The work by Conley and OSU doctoral student Nasir Alimardani has been supported by the National Science Foundation, the U.S. Army Research Laboratory and the Oregon Nanoscience and Microtechnologies Institute.

Media Contact: 
Source: 

John Conley, 541-737-9874

Multimedia Downloads
Multimedia: 

MIIM diode

MIIM diode

Pass the salt: Common condiment could enable new high-tech industry

CORVALLIS, Ore. – Chemists at Oregon State University have identified a compound that could significantly reduce the cost and potentially enable the mass commercial production of silicon nanostructures – materials that have huge potential in everything from electronics to biomedicine and energy storage.

This extraordinary compound is called table salt.

Simple sodium chloride, most frequently found in a salt shaker, has the ability to solve a key problem in the production of silicon nanostructures, researchers just announced in Scientific Reports, a professional journal.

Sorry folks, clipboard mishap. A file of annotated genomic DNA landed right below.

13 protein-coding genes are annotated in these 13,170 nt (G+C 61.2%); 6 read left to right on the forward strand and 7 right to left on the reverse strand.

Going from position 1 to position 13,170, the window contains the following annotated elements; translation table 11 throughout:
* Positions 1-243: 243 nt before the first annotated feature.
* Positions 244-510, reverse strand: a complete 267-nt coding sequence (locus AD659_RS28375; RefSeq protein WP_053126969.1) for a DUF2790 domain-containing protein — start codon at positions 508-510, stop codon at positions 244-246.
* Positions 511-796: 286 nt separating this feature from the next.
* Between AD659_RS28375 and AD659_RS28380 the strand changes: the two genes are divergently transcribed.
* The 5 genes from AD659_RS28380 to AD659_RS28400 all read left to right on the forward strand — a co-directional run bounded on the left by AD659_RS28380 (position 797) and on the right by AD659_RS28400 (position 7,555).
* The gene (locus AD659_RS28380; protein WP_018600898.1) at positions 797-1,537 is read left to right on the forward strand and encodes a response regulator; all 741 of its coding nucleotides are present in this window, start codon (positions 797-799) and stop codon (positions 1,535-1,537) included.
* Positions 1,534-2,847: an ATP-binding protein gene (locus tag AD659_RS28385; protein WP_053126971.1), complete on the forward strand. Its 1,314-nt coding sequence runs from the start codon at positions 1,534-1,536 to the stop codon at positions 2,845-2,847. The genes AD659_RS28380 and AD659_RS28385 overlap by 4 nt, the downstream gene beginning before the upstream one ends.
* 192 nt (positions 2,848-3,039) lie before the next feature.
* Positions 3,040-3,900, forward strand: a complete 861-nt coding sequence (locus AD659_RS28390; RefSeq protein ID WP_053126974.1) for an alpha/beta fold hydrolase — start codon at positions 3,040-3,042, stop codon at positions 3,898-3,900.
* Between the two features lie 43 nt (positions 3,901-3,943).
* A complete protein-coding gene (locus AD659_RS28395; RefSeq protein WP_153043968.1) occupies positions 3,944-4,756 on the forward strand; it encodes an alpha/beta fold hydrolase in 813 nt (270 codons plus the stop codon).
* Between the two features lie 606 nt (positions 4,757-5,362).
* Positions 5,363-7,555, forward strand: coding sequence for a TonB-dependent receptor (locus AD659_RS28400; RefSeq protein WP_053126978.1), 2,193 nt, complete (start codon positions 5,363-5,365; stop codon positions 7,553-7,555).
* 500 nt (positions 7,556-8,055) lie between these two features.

By melting and absorbing heat at a critical moment during a “magnesiothermic reaction,” the salt prevents the collapse of the valuable nanostructures that researchers are trying to create. The molten salt can then be washed away by dissolving it in water, and it can be recycled and used again.

The concept, surprising in its simplicity, should open the door to wider use of these remarkable materials that have stimulated scientific research all over the world.

“This could be what it takes to open up an important new industry,” said David Xiulei Ji, an assistant professor of chemistry in the OSU College of Science. “There are methods now to create silicon nanostructures, but they are very costly and can only produce tiny amounts.